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Export VM command line XenServer 6

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This tutorial walks you through how to export a VM via command line in XenServer6, this is helpful if you need to make a backup of a VM, or move to another pool. Let’s get started!

login, and su to root

from here we need to make a location to mount a NFS Share

mount the NFS share where you will export the VM to

from here issue the vm-list command

in this example, we are exporting the VM named “DNS3”

from the XenServer console, you should notice that the status has changed to “busy” or yellow

This will take some time, and it’s relative to your Storage, and Network. Usually the smaller the VMs, the better in this case.

you should see the following once completed:

 

You have successfully Exported your VM to .xva format.

You can additionally use this Script:

#!/bin/sh
# Created By Andrew Zwieg 2/23/2014
# Version 2.1

# Prompt for Server Name
echo Enter Server Name as it appears in XenServer, and hit Enter
read SERVERNAME

# export the VM to file
echo Enter the Location to Export VM to “ex: /mnt/Xen”
read MOUNT

# Export the VM to File
xe vm-export vm=$SERVERNAME filename=$MOUNT/$SERVERNAME.xva

 

That’s it!

Hosted Linux Servers at www.zwiegnet.com/go

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Citrix XenServer backup without downtime.

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Backup running Virtual Machine in XenServer. I am working with Citrix XenServer for many years and managing all XenServers using XenCenter installed on a standalone windows machine. We regularly take backup of VMs manually until today, I always take backups after shutting down the VM. Most of VM owner getting disappointed due to server down for a long time. While searching for the Google I found a better way to back up VMs without shutdown them. It means we can take running VM backups and not downtime occurred.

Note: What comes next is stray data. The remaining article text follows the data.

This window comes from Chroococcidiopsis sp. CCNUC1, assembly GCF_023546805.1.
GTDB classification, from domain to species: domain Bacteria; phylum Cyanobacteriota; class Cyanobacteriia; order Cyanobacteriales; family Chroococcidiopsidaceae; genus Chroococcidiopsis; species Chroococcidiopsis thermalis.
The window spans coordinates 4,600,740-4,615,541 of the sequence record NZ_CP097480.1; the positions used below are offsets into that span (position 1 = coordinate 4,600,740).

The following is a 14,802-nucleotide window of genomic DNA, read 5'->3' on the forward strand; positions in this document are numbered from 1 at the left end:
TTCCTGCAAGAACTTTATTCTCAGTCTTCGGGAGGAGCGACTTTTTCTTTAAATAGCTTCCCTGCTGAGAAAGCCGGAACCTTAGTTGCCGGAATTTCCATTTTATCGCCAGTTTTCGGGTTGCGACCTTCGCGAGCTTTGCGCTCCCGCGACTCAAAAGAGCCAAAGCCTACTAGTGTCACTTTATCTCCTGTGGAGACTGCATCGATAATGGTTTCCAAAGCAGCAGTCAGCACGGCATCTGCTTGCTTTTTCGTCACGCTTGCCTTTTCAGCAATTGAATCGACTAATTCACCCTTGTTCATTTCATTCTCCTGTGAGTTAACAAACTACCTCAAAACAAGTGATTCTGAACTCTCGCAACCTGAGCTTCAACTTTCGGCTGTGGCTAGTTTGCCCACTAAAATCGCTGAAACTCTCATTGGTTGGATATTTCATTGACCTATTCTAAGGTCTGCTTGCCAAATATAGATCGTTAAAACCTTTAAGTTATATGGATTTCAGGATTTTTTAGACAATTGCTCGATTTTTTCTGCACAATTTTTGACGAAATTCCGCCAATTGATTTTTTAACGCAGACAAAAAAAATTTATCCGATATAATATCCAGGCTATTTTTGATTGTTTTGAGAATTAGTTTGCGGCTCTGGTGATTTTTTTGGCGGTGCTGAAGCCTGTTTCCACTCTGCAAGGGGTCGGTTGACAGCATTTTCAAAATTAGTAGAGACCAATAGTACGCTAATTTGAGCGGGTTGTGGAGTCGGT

citrix-image

This tutorial we will help you step by step backup process of running VM. Also here is a shell script which can take all VMs backup or specified VM backup, which we can schedule through crontab as well.

Method 1 – Manual Backup of Running VM

Following steps also can be performed through XenCenter, But Linux lovers love the command line. So find commands to do it.

1.1. Find VMs UUID

Use the following command to get list of UUIDs of all vms along with other details. this UUID will be used in next step

xe vm-list is-control-domain=false is-a-snapshot=false

Sample Output:

uuid ( RO)           : 8ac95696-94f3-83c1-bc89-8bb2603f832b
     name-label ( RW): test-vm
    power-state ( RO): running

As per above output test-vm uuid is “8ac95696-94f3-83c1-bc89-8bb2603f832b“. It can be different in your case.

1.2. Create VMs Snapshot

Now use the following command to create snapshot of vm using uuid found in above step. Make sure you are using correct uuid.

xe vm-snapshot uuid=8ac95696-94f3-83c1-bc89-8bb2603f832b new-name-label=testvmsnapshot

Above command will retrun a UUID of snapshot, Use that UUID to convert snapshot to a vm, so we can export it to file using below command.